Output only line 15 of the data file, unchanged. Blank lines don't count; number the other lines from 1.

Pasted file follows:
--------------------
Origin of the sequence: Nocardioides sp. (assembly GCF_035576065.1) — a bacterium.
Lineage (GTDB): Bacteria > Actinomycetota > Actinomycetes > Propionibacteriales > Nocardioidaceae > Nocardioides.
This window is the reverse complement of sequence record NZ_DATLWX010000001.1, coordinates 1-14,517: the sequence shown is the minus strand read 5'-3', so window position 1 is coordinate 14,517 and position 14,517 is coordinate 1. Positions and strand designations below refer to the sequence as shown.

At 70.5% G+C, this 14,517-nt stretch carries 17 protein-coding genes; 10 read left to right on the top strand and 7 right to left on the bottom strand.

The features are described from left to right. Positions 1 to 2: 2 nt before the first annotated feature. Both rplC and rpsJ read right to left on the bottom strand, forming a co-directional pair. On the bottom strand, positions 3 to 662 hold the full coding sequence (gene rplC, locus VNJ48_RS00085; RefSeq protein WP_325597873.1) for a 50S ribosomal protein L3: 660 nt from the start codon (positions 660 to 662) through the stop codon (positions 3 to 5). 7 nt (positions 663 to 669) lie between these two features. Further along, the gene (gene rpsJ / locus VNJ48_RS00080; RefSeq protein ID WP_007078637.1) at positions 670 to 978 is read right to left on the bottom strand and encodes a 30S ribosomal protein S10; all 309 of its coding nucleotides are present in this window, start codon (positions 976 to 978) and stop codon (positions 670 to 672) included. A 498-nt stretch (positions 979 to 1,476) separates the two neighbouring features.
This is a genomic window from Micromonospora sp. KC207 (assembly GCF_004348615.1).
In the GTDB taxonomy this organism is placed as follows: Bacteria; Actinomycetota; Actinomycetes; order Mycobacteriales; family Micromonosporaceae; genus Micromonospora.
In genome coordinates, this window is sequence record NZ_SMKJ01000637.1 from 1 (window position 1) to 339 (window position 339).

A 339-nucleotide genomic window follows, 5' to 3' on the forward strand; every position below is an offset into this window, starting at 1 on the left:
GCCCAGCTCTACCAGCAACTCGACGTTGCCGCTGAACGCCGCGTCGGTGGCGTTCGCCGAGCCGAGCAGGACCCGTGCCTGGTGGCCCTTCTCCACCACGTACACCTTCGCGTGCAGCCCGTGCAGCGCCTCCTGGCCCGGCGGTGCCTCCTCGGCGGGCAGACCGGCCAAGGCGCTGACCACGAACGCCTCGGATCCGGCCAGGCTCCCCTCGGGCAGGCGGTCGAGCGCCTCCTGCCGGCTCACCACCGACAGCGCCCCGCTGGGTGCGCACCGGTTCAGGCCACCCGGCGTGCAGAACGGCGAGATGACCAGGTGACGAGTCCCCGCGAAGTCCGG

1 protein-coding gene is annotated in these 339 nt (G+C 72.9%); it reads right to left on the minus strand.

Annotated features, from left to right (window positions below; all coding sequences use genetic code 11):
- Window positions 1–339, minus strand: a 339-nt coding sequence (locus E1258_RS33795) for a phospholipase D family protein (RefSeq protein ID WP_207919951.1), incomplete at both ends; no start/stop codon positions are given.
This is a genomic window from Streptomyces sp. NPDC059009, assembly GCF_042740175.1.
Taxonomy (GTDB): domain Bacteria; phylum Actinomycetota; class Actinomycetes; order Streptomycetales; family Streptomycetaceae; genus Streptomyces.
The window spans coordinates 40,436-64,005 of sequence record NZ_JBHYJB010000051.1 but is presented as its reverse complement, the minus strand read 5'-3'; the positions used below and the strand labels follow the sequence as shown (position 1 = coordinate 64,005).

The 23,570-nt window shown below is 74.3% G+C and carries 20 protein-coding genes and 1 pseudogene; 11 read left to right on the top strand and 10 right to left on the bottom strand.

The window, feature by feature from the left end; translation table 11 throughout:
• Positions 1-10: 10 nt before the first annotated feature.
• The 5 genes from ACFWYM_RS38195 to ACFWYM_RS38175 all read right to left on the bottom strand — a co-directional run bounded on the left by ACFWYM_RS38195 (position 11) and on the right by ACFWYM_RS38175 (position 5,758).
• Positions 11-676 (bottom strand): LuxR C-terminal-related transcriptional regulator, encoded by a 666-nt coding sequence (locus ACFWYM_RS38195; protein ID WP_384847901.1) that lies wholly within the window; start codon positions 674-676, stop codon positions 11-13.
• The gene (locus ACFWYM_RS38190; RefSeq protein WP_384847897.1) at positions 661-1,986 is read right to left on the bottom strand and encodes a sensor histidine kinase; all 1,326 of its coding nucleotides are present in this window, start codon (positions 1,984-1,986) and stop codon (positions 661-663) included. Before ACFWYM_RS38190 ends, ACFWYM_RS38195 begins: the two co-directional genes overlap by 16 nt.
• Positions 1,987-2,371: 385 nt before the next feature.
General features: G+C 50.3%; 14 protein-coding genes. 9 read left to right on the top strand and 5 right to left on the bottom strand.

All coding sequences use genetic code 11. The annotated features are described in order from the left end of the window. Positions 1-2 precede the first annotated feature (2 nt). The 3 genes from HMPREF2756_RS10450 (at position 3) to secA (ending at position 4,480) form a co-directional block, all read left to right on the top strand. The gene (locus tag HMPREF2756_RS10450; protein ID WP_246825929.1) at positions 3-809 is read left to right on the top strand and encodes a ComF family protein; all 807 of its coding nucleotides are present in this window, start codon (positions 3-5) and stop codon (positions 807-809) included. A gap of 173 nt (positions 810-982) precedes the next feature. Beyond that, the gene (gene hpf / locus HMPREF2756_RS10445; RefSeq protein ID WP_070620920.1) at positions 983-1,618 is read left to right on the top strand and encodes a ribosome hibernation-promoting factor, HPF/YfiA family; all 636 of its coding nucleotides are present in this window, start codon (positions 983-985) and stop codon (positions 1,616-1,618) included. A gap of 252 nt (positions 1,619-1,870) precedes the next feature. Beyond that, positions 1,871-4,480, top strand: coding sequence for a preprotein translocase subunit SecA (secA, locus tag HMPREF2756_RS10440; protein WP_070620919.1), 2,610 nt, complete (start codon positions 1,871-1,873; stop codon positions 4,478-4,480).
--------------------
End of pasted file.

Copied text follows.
Taxonomy (GTDB): domain Bacteria; phylum Actinomycetota; class Actinomycetes; order Streptomycetales; family Streptomycetaceae; genus Streptomyces.